“It’s nothing serious“
I thought I should talk about this particular topic just to branch off from the overwhelming information you got about play therapy. I have been approached by a few parents (usually the mother, nothing against the male counterpart) who seem very keen to get their child or themselves to do a few sessions or just speak about their specific problems or get some tips. Unfortunately, they never get back to me. So I have been thinking that maybe this word “problem” scares people away. So along with this newsletter, a mother wrote a letter to share her “problem” and perspective of Play Therapy.
I was asked by Natacha and was willing to share with others my experience as well as my children’s experience in Play Therapy.
It was at the beginning of the year that my eldest of eight years seemed a little anxious or stressed about going to school and I didn’t know how to handle it. As for my second youngest, a girl of four years old, she was the total opposite: fiery, stroppy and bossy.
I had heard about Play Therapy and explored it before passing on the information to my very conservative and private husband. As soon as he heard the word “therapy” he had disillusioned ideas of our children and us being crazy or having “problems”.
We attended to see for ourselves and saw it wasn’t so bad. It is relaxed, we were not being “diagnosed” and we were able to interact with each child on a totally different level, only with a third party to add the fun and toys. At the same time, we benefited from Play Therapy by gaining a few tips and methods on how to assist my son regarding his anxiety and to set boundaries with my four-year-old.
Now my kids are managing and my husband and I have less stress to deal with. We are now, as a family, able to communicate effectively with one another and make plans.
A happy parent,
As you can see I am not there to get you trapped into 14 sessions or more but am willing to provide you with information, guidance, tips and alternatives to your NEEDS.
Yes, the “problem” could be related to the developmental age of the child or maybe just a few bad days in a row, (or maybe it will pass, is what you say). But if only you had known what to do when the temper was flaring and the voices were raised and the spit was flying and all you needed was to hear if what you were doing was ok or if there was another way to approach it.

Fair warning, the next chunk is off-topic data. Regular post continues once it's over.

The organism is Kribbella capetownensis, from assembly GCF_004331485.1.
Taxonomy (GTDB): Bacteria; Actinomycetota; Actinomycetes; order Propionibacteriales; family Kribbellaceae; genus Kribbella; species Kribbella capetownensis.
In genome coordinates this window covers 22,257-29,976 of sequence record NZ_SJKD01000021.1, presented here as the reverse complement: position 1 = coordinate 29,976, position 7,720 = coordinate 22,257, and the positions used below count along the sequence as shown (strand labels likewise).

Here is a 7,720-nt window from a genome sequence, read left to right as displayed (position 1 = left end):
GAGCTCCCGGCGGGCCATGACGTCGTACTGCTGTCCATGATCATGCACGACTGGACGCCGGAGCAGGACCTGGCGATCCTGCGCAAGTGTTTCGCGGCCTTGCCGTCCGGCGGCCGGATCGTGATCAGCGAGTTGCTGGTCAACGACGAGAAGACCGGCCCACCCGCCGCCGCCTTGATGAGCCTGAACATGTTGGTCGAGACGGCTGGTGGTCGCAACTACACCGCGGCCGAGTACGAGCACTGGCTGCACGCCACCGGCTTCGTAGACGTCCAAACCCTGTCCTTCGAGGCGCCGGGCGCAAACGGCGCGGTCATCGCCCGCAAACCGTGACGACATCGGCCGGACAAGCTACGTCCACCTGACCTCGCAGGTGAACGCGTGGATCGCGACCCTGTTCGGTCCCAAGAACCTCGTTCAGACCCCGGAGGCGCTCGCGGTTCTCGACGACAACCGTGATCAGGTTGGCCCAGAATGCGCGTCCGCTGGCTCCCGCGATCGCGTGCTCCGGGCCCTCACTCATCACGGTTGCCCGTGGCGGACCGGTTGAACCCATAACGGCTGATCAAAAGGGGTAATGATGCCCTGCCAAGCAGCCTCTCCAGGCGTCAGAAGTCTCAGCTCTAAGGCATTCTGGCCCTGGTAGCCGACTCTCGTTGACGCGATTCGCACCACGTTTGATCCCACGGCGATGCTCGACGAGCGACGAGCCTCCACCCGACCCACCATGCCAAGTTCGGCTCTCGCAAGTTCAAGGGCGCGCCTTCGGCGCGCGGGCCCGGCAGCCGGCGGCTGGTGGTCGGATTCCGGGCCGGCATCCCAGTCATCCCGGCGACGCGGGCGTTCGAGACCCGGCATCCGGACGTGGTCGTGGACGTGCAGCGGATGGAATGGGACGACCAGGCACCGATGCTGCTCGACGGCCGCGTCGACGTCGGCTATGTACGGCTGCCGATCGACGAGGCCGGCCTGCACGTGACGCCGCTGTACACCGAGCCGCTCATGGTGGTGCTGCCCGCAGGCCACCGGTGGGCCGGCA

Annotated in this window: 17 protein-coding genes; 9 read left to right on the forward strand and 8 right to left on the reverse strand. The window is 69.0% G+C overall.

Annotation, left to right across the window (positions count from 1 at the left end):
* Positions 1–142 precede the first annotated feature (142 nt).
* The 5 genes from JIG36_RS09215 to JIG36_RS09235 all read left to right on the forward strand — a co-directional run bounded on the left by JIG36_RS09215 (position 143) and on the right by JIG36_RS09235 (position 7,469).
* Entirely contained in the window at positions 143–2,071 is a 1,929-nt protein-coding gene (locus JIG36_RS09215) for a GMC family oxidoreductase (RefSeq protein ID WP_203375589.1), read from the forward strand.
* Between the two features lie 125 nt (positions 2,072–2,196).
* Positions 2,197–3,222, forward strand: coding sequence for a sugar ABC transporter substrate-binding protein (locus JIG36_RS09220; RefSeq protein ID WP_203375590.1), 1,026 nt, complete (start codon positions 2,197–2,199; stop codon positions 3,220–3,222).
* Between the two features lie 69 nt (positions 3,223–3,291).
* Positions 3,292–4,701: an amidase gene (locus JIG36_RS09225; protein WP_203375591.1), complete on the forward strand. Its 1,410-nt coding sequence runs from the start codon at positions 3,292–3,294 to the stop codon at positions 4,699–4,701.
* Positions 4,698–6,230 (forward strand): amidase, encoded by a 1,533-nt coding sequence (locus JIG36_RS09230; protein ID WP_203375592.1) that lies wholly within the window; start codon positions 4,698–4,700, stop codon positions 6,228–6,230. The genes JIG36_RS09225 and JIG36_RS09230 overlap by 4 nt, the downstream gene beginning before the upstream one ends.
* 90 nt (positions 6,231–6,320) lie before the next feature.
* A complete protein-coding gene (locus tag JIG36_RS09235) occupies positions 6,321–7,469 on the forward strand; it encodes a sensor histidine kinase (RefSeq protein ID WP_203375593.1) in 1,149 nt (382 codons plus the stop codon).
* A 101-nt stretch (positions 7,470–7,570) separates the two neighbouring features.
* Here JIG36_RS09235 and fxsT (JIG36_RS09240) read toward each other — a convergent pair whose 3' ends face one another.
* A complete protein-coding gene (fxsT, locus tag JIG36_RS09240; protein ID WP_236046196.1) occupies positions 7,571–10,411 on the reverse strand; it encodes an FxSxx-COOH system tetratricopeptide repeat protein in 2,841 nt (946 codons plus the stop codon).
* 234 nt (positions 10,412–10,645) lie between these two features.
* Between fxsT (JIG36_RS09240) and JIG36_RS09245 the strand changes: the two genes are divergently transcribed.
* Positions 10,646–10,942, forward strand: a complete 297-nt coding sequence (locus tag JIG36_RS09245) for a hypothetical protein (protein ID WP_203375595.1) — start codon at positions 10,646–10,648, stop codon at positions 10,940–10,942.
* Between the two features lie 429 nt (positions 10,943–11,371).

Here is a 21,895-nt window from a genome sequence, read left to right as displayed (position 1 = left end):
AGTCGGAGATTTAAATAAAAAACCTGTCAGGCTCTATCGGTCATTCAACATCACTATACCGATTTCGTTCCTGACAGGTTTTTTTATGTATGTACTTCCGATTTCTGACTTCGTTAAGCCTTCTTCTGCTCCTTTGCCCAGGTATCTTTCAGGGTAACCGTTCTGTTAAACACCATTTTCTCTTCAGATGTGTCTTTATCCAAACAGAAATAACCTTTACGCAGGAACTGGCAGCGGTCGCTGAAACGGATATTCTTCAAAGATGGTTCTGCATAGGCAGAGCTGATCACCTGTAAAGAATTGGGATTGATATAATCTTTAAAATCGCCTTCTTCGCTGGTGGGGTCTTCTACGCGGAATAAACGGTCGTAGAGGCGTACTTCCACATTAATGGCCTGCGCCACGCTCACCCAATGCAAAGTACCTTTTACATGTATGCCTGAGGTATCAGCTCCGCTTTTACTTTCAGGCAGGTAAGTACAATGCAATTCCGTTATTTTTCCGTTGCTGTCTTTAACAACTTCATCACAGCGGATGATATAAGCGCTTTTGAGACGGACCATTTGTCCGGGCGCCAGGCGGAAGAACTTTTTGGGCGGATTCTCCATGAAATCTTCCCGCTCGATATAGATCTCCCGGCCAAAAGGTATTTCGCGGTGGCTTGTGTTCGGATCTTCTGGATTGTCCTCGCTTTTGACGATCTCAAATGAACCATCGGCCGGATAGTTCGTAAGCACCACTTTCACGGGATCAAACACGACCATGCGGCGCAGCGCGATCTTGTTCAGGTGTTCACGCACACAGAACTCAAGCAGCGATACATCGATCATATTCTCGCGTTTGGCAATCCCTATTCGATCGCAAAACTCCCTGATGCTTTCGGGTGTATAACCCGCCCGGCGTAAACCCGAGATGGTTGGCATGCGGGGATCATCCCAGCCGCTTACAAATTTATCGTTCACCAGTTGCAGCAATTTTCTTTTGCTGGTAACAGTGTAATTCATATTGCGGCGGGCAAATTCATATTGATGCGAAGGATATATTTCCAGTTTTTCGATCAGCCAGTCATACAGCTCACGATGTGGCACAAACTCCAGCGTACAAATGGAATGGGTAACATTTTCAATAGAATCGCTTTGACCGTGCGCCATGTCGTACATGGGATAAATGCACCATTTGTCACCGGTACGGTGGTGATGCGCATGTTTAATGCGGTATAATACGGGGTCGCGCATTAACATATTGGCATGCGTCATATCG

Play therapy can show you practical methods on how to handle the situation or behaviour differently (and also lend an ear).
Problem (as defined in the Oxford Dictionary, 2006): a thing that is difficult to deal with or understand.
Whoa, hold your horses! That’s why “problem” is such a difficult word to accept because no-one wants to admit to something being difficult especially if it might be a reflection on themselves (“I can’t!”), failure, weak, bad or ugly. It is a negative association- understandable.
But, the most admirable thing to do is to admit to needing a little bit of guidance, in order to improve or better your self and others around you ie: your children.
It is like teaching them to say sorry, does it make them weaker?
Are you teaching them that it is ok to seek help especially when needed, that it is ok to go to someone when they are feeling bullied or pressurised to do something they don’t feel comfortable doing or being able to talk to you when they feeling blue?
Teach them that it is ok to talk to someone; it is ok to get some ideas to make things a little easier. This definitely doesn’t make your child a weaker person but a more protected and aware one. And then, in turn, a confident child who is aware of his Self.
So next time observe carefully and re-examine what you see as a “problem”, it may just be beneficial to admit that you just need a little self-nurturing or social/emotional pampering. Like a good day at the spa.